McCOMB - A famous newspaper publisher of a long gone era once opined that "it's a newspaper's duty to print the news and raise hell."
I don't necessarily ascribe to the hell-raising part, but I always have believed it's a newspaper's responsibility to print the news.
The question, though, to paraphrase Bill Clinton, who once had a problem with the word "is," is how do you define news.
One dictionary definition which I think comes close is "a report of recent events." Another is "material reported in a newspaper or news periodical or on a newscast."
Most people - myself included - consider news to include material or descriptions of events about which they didn't previously know.
You wake up on Sunday morning and learn that there has been an accident or an acquaintance has died. You didn't know about it until you saw the newspaper or heard it on a newscast. Now that's news.
But most of us also want to read about events we have witnessed or that we already know occurred. Fans who attend a ball game eagerly grab the sports section the next day to read statistics and cliche-ridden comments from coaches and players.
I know from long experience as an editor that people want to read about that which they already know, especially if it's about their kids and it's good news.
Now if a kid messes up, that's something else. Most parents don't necessarily think being charged with a crime or causing a car wreck is news fit to print if it involves their own.
I have concluded that only two things can get you into real trouble as a small town editor - what's in the paper and what's not. I've caught flack from both, and one of the joys of retirement is not having to explain to angry parents and relatives why one news article is in the newspaper and another is not.
What brought on this musing about news was a report I read a few weeks ago from Huntsville, Texas, that managers of the newspaper there decided to quit reporting on Major League baseball until the threatened player strike was settled, which it subsequently was.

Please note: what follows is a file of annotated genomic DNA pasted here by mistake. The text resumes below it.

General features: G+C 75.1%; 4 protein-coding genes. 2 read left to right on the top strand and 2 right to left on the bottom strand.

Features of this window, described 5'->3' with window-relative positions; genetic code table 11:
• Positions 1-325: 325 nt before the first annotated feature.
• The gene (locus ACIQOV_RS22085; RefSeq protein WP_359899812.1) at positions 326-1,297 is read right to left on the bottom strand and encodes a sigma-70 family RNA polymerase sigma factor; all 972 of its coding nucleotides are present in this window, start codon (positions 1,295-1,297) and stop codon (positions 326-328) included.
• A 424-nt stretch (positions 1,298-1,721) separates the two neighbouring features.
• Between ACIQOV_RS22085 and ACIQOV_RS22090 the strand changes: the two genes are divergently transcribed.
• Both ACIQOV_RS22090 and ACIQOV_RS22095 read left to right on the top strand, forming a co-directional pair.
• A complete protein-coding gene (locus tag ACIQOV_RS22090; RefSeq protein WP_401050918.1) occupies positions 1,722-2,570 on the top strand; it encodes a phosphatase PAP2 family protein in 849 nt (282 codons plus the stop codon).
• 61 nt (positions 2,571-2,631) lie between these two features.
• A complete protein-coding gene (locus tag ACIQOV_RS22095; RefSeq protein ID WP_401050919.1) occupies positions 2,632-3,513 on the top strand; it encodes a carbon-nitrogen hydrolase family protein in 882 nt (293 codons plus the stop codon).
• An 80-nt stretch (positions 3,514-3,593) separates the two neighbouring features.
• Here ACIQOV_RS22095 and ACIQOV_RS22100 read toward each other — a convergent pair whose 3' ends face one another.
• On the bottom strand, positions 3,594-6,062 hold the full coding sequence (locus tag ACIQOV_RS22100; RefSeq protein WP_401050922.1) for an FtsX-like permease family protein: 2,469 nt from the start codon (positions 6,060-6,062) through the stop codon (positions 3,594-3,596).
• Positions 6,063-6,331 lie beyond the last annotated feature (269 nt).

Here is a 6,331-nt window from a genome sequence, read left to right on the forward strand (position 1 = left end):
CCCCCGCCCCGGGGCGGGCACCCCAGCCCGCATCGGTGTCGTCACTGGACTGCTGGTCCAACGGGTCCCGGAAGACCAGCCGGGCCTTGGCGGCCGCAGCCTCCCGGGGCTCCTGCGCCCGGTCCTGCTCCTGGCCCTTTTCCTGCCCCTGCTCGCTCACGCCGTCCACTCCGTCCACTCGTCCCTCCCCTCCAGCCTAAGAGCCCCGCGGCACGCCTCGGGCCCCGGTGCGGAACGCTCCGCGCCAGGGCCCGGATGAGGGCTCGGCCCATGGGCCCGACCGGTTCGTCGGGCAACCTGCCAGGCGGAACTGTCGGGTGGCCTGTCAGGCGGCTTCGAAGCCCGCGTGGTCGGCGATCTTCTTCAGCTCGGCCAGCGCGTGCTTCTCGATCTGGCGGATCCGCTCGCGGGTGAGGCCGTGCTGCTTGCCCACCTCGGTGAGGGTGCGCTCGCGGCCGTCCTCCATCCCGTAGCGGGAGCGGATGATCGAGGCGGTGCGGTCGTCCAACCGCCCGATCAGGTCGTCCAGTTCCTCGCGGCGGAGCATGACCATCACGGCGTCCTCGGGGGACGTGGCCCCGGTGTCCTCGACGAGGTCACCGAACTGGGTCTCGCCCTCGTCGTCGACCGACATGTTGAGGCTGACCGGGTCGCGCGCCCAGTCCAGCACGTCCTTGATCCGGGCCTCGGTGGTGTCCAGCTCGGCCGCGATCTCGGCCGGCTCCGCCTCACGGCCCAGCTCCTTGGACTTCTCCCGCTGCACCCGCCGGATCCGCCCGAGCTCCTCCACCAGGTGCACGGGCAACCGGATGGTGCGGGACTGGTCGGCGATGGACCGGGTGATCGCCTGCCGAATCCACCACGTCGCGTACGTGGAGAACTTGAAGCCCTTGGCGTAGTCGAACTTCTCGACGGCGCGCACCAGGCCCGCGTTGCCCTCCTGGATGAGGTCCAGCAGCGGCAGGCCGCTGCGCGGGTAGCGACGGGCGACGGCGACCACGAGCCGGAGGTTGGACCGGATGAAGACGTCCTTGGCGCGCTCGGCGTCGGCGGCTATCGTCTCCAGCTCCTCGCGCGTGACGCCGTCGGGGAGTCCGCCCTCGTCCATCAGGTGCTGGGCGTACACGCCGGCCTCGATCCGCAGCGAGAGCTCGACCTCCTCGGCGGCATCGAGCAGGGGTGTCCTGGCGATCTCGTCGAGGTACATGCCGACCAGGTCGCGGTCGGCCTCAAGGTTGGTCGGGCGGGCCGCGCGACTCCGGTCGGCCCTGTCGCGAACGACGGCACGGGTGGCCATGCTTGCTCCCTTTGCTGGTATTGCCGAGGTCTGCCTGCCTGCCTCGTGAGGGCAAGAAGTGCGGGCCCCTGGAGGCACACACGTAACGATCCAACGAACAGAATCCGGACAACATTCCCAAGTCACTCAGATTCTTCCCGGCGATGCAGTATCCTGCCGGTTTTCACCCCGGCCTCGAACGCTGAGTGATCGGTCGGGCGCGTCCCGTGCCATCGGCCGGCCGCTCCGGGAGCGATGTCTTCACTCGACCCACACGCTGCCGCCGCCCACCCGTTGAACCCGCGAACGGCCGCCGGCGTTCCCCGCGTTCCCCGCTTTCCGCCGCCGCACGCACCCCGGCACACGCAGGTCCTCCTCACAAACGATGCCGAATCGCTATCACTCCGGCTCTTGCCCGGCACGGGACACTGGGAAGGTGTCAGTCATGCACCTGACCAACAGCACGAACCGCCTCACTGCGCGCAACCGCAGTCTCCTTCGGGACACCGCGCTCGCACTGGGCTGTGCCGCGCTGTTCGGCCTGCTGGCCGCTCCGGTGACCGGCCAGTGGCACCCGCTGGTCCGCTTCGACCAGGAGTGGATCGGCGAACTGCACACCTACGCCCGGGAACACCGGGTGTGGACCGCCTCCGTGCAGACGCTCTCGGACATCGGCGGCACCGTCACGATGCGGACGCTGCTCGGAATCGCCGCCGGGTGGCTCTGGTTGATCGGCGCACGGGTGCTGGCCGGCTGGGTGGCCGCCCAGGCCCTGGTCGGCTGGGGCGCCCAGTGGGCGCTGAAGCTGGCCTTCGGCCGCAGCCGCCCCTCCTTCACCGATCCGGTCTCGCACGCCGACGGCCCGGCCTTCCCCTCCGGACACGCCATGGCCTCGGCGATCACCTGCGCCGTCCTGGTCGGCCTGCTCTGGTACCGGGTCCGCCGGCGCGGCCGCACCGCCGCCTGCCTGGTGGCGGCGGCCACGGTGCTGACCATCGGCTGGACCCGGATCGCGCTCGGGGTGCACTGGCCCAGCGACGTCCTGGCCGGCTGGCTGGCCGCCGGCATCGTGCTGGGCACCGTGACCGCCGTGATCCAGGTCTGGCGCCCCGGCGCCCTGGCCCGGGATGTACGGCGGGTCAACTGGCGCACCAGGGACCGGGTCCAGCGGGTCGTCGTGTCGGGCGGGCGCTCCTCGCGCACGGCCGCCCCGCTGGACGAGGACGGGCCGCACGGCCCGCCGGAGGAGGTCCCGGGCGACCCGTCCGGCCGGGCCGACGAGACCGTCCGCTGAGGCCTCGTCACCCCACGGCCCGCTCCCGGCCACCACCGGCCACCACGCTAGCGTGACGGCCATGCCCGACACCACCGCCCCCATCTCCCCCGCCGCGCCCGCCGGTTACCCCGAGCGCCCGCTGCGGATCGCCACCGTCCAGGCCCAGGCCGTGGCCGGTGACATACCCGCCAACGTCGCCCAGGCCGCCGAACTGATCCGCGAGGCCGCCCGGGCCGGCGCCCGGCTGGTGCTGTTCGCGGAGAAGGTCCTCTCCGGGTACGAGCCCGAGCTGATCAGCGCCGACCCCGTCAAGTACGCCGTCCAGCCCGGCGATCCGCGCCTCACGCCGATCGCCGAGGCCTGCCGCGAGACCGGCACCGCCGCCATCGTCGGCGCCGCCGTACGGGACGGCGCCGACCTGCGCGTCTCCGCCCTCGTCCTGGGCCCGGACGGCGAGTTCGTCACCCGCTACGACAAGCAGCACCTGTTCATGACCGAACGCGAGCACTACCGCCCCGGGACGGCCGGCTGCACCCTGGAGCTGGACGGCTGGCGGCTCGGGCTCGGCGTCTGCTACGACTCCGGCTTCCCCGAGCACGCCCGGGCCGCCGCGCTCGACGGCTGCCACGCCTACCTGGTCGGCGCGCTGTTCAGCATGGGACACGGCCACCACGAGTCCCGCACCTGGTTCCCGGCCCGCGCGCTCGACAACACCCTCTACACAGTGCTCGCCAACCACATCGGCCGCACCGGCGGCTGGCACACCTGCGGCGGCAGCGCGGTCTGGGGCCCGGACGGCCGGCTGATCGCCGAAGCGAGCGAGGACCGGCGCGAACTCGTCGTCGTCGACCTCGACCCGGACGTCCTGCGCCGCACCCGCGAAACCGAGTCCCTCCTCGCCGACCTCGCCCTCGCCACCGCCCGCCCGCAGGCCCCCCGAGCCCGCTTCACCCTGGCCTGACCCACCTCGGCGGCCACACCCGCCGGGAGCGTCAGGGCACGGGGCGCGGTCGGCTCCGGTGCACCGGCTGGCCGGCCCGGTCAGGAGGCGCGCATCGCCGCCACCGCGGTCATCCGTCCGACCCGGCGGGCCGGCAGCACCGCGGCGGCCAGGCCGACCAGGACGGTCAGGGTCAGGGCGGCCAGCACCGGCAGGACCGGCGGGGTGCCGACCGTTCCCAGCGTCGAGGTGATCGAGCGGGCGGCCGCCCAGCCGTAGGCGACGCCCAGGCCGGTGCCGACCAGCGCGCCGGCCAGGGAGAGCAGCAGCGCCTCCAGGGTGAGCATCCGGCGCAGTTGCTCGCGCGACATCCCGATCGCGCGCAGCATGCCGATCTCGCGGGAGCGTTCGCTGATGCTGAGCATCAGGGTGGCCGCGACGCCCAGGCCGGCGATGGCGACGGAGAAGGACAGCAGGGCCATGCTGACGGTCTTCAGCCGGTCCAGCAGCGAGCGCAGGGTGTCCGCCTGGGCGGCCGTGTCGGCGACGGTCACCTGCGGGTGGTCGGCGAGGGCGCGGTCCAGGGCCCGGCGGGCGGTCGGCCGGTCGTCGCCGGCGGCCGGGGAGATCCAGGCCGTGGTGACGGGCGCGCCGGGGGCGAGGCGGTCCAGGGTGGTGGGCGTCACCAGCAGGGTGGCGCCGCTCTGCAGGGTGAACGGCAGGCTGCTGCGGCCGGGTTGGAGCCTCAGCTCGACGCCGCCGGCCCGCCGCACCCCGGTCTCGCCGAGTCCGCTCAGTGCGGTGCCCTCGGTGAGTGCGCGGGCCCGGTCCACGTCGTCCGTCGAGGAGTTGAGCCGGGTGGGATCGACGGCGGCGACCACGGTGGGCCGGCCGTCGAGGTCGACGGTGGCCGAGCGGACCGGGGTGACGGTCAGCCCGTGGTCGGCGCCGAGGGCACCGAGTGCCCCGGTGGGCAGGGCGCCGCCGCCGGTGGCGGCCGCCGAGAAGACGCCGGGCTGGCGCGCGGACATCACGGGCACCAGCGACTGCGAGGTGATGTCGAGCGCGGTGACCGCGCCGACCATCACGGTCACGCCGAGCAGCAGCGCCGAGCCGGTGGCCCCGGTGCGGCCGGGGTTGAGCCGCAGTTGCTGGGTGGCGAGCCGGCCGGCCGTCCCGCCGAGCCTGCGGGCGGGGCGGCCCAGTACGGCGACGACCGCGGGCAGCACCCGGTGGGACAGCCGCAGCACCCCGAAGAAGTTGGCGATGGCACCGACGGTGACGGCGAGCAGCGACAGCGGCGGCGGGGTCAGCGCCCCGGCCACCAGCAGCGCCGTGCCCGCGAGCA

The Huntsville Item polled readers before deciding to drop game reports, box scores and standings, and 82 percent of those responding supported a news boycott of Major League baseball in their hometown paper.
I disagree with the decision to even poll readers on such a subject, let alone abide by their decision.
Reader polls and being reader-friendly is in vogue these days, and I don't totally disagree with the premise.
But I'm old-fashioned enough to believe in the tradition that editors, for better or worse, should judge the news on a daily basis and not get locked into some preconceived mode of automatically excluding what even a minority of their readers want to see.
One thing about it, though, especially regarding state and national news. Those who wanted to see the baseball standings could certainly get them in another newspaper or on the Internet.
With today's technology and the plethora of media outlets, no one has a monopoly on news.
Thanks to television, you can see news happening sometimes, the most notable example being the second airplane hitting the World Trade Center in New York last Sept. 11.
Also, thanks to television, you can see it over and over again until, in my opinion, it no longer is news.
My late father had a unique way of judging news stories and newspapers. The best stories, in his view, were those he liked. If they were opinion pieces, they reflected his opinion.
The best newspapers were the two on which my brother and I happened to be working at the time - especially when we were raising a little hell about some issue on which he agreed.